I still have many, many souvenir cups, not only from Riverfront and GABP but also from other parks around the country, and I have dozens of sundae helmets of every team except the Devil Rays, Nationals (they didn't sell sundae helmets at RFK), and Marlins. But much of the stuff I've acquired in recent years is more sophisticated - nicely framed photos, posters, and artwork, limited edition statues, and a nice collection of hats and baseballs procured from the fourteen thirteen MLB parks (and the three four dead ones) I have traveled to since I've been older. (Guess RFK goes in the dead pile and I have a new park in DC to see!)

In no other sport is memorabilia as much a part of it as the players themselves. Have you ever touched a bat of Babe Ruth? There's a sort of magic to it - it feels more a part of a fairytale than a piece of tree. What about gripping a baseball with the autograph of Barry Larkin or Eric Davis or any of your childhood heroes? There's a certain energy there, a quaint nostalgic spark that lights up a smile and a warm recollection. And remember when your mom or dad bought you that mini wooden bat despite their fears you'd bash your brothers or sisters with it? Remember the excitement you had when you held that bat as you left the souvenir stand, a bat that was now your very own? Do you still have it now? I do. And when I see it, I recall how I felt when my mom acquiesced to my desire for that tiny piece of lumber.

In the last few years, I've also acquired some pieces for my collection that I am most proud of - my own photos. I've created something to display that no one else in the world has. I want to change that, though. I'd like to sell the photos, framed and signed in limited numbers. I wonder, could I do it?

There are so many questions about it, the most important being copyright laws. These days, corporations will sue an individual for anything, so you practically have to hire a lawyer just to breathe. I know you have to get permission to sell photos of players, so those photos are out of the question. (In fact, I think it's illegal to even post them on our blogs.) And I know anything that has a logo is illegal to sell. What I'm not sure about is photos like this one, where Cincinnati Reds is clearly visible on top of the dugout. I've printed and framed it and it looks pretty cool, something that I think others might find interesting if they saw it hanging at a show or something. But can I legally sell it?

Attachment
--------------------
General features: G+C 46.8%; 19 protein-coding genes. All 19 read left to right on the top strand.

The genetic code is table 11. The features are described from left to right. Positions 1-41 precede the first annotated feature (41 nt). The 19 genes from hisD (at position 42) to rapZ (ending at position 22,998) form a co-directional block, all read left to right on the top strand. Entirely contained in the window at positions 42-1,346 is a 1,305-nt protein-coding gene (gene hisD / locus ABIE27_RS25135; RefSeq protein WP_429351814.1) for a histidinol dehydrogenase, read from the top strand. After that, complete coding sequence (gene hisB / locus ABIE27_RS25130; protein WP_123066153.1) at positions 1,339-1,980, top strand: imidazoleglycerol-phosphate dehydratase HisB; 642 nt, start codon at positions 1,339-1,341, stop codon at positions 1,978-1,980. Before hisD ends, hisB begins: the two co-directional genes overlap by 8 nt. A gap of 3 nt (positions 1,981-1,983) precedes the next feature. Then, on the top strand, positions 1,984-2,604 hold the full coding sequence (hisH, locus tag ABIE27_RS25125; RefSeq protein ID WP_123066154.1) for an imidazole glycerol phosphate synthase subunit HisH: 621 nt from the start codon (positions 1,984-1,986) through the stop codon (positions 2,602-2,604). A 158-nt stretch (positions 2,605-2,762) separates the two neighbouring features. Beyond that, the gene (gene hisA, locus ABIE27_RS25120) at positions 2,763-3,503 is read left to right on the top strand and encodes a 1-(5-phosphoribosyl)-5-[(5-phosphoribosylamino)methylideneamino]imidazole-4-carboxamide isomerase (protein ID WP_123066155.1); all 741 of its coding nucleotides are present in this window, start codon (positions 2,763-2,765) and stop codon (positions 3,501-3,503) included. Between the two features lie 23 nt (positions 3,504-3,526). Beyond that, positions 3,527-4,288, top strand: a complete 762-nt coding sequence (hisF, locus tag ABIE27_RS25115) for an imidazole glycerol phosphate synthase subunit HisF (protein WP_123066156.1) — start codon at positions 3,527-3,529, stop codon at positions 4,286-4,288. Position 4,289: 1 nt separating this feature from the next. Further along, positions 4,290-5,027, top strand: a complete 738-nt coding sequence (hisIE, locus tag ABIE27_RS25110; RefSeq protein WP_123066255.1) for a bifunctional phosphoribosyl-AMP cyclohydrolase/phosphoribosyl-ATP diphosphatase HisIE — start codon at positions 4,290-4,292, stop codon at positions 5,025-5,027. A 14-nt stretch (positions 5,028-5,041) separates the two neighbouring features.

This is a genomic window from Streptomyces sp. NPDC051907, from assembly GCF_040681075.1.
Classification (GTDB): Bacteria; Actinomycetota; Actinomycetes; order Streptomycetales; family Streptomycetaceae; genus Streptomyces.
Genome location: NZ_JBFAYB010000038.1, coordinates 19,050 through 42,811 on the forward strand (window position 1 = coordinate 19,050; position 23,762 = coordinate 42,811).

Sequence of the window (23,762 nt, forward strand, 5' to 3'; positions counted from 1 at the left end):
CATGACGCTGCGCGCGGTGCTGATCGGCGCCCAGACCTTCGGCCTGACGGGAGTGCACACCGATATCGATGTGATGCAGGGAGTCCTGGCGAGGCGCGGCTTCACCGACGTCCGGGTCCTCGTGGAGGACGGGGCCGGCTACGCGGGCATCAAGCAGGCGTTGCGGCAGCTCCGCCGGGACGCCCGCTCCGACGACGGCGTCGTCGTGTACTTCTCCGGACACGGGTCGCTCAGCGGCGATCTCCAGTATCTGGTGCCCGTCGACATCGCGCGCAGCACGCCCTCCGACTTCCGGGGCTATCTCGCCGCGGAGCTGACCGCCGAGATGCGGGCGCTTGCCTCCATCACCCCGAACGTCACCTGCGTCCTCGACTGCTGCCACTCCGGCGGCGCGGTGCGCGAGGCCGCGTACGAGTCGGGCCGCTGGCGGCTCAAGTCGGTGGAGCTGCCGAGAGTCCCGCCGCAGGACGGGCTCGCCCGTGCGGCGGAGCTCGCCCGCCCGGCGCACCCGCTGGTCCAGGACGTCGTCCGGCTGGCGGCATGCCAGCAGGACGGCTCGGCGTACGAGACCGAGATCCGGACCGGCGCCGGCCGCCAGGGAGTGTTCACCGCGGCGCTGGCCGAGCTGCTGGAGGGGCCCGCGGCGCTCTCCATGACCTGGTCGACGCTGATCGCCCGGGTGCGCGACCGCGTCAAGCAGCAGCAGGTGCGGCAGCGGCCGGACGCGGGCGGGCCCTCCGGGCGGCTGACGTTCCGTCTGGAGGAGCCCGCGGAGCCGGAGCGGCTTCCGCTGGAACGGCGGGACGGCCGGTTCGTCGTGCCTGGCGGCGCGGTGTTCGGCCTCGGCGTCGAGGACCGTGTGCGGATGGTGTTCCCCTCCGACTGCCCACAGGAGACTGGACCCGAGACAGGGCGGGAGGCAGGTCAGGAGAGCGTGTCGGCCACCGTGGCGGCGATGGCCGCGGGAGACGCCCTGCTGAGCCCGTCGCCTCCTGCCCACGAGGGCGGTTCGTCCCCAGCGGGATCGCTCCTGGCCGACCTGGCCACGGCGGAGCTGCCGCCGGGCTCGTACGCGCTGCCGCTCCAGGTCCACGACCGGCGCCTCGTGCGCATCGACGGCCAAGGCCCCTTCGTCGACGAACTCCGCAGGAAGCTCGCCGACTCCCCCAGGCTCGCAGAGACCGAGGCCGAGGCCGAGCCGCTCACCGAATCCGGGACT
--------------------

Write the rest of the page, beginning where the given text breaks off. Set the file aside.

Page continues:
Then there's the question of Great American Ballpark itself. The stadium is public domain, so that's no problem, but what about the Great American logo visible on the outside of the stadium?

Used to be that artists - and photographers have been accepted as artists in recent years - were allowed free reign over their subjects. Corporations have destroyed that. They rule our lives and tell us what we are allowed to do in a language only lawyers and patient people can decipher. All I want to do is make a little pocket money so I can go to more baseball games and perhaps pick up a few more pieces to display in my future sports bar, a dream I've had since I was about eight years old.

Ahh, those days of picking up souvenir cups and sundae helmets were so much simpler, weren't they?

Sunday, February 24, 2008


I'm starting to get excited like a child on Christmas. Oooh...I can't wait to turn on the radio on Wednesday and hear Marty's voice!

Apparently Affeldt gets the start. Logical, considering he is battling for a spot in the rotation. I'm rooting for a rotation of Harang, Arroyo, Bailey, Cueto, and Voloquez, but I do realize it is farfetched for this early in the year. But hey, the future is bright!

My crisis of faith I was having last week has been assuaged. I am brimming with optimism, an optimism driven by my half-packed bags and the enthusiasm I am feeling for the glimpse of the 2008 season I get to see next week in one of 19 states I have never set foot in while traversing from sea to shining sea over my 31 years.

Two more baseballless days...

Saturday, February 23, 2008

The Wearing of the Red

I rode to south Dayton today and passed many ballfields on the way down I-75. There is something inherently lonely about a snow covered ballfield.

I've been packing today. No, I'm not leaving for Sarasota until the third, but I need something to warm my spirit. I'm definitely wearing the "Jesus hates the Yankees" shirt my sister gave me for Christmas for the Yankees game on March 5. I have about five billion Reds shirts and can't decide which ones to bring for the other two or three games (the third depends on how much beach time we've had during the week). This season, I decided to break out the Nasty Boys shirt I haven't worn in 17 years, but that will be saved for later in the summer.

Those were the days, weren't they folks?

Nice to see a list of pitchers for Wednesday's first game! Can't wait to hear Marty's voice again!

Friday, February 22, 2008

A crisis in faith

More snow.

I'm not made for this. I was born on a beach in Oceanside, California. I saw my first Reds game at age one in Jack Murphy Stadium. I hate snow. I have no patience. I worry too much.